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The departure of the Trump whisperer has left the White House in even deeper chaos. Which surely pleases some outsiders angling to get back in.


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The departure of the Trump whisperer has left the White House in even deeper chaos. Which surely pleases some outsiders angling to get back in.

By OLIVIA NUZZI

Hope Hicks leaving her interview with the House Intelligence Committee, February 27. Photo: Leah Millis/Reuters

March 18, 2018 9:00 pm

On the morning of Wednesday, February 28, Hope Hicks arrived at the White House just after 8 a.m. Within a week, it would be snowing in Washington, D.C., but she was dressed for spring in a bouquet of purple, yellow, and blue, as if willing the end of winter with her miniskirt. She held on to her iPhone in the West Wing, in violation of a rule that normally diverted it to a locker secured by a shiny silver key, then retreated to her office, a first-floor broom closet that in the past had been assigned to presidential secretaries.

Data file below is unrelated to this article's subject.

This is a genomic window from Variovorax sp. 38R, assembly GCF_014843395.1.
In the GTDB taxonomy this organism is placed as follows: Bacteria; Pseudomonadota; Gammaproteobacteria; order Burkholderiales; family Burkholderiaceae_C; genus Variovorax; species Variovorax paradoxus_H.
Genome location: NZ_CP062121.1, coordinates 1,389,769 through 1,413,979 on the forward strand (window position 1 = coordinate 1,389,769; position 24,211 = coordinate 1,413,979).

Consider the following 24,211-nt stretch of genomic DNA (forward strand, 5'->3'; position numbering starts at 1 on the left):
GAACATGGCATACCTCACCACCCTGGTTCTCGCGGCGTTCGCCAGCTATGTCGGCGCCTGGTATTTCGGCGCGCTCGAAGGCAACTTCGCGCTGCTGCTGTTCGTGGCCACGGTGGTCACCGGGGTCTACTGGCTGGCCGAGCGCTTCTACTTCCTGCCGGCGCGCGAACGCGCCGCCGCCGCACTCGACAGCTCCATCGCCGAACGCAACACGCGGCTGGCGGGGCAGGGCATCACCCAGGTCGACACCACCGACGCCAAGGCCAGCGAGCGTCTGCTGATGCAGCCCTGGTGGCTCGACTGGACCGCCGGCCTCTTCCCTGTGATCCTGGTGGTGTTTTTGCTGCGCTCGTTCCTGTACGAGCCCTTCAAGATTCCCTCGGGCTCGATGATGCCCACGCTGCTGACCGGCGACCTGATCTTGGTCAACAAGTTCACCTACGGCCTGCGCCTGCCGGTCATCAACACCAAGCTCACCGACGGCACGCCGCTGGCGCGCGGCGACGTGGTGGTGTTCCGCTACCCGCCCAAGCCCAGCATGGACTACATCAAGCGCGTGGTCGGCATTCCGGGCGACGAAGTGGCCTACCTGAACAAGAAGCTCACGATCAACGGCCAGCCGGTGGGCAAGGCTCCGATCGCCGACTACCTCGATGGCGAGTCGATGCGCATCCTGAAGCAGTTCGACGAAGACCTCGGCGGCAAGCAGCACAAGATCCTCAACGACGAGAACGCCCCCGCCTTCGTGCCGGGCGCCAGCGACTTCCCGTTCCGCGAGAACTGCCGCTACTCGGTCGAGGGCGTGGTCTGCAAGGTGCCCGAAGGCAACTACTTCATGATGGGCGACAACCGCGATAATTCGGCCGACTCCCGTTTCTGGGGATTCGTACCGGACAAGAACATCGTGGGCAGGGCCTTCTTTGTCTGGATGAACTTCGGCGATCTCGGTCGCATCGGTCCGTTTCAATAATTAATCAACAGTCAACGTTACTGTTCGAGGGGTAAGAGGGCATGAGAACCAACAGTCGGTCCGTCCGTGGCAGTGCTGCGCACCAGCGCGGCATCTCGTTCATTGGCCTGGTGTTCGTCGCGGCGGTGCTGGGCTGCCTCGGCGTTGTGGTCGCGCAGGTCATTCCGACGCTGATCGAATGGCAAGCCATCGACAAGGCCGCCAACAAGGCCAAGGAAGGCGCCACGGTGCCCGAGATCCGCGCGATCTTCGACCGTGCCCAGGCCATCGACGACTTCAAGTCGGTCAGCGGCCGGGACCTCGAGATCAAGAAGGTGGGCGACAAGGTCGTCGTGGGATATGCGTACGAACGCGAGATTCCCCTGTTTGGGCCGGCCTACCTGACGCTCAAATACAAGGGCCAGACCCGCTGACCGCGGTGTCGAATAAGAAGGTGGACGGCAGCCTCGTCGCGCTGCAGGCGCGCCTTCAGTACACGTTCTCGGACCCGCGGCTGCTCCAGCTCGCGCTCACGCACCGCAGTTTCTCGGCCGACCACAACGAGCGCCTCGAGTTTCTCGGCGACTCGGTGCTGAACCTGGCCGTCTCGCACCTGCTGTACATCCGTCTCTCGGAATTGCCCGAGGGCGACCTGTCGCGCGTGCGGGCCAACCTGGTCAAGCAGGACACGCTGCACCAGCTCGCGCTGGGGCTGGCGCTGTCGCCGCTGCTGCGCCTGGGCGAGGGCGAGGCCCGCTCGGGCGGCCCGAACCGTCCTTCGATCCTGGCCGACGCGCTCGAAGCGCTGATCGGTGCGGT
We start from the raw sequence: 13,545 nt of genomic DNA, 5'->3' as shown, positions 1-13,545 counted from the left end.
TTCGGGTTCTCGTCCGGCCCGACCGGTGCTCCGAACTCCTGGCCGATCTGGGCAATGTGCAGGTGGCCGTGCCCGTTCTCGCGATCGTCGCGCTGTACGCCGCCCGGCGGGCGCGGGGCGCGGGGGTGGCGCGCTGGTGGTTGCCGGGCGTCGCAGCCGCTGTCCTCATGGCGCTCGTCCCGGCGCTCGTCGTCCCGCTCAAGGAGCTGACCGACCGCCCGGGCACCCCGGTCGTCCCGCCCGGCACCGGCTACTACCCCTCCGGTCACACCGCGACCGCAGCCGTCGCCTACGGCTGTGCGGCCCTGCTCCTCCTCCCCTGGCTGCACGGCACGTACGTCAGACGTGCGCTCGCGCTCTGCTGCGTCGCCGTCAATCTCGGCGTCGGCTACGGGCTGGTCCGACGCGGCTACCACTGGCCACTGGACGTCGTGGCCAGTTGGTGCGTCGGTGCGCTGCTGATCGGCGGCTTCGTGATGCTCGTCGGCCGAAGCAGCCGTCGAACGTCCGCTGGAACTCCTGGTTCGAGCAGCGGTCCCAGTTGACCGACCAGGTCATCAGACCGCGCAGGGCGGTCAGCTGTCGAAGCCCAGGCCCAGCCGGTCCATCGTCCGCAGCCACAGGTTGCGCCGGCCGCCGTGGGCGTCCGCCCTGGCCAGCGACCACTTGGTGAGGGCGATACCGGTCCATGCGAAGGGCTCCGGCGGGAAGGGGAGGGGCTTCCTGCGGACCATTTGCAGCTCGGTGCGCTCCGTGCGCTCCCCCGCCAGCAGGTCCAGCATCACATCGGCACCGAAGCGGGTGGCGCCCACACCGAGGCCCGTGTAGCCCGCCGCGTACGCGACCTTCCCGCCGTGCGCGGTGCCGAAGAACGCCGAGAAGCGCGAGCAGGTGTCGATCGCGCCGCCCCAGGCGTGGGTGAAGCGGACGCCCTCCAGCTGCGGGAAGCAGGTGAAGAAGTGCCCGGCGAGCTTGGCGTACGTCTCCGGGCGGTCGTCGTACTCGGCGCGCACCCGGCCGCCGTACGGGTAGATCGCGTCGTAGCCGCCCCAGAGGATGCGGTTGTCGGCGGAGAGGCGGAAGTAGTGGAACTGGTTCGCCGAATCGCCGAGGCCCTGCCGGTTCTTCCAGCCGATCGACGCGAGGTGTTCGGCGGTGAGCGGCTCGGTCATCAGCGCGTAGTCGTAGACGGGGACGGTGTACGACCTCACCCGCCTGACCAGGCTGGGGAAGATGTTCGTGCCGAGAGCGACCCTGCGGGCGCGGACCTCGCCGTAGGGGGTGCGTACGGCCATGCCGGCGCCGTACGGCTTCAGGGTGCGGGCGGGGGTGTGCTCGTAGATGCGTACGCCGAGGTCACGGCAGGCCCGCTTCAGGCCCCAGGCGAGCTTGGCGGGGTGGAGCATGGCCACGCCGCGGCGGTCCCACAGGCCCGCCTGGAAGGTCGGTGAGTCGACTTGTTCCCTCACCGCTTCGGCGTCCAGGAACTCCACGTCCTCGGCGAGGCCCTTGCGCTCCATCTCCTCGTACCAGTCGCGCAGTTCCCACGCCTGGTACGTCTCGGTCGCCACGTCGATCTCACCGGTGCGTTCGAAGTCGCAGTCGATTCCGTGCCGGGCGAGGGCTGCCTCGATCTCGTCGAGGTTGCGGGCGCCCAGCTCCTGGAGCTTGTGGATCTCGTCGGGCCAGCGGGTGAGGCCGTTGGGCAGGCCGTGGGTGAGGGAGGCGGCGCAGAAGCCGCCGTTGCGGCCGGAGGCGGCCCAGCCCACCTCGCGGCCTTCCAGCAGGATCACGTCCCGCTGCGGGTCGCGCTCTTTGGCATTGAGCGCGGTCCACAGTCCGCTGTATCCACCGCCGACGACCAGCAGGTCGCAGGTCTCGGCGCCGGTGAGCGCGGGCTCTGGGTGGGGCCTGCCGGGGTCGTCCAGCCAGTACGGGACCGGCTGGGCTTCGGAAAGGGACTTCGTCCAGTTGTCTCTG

When the administration began 13 months before, competition among some staffers had manifested as a struggle for real estate here; Omarosa Manigault, a perennial reality-TV contestant, had gone so far as to steal a room that had been designated for Anthony Scaramucci, “the Mooch,” a hedge-fund millionaire obsessed with astrology and the word f%@#, because of its status-confirming glimpse of the Washington Monument. Both of them were eventually fired, along with a procession of others who failed to maneuver the chaotic status hierarchy President Trump seemed to cultivate out of boredom.          :snip: 

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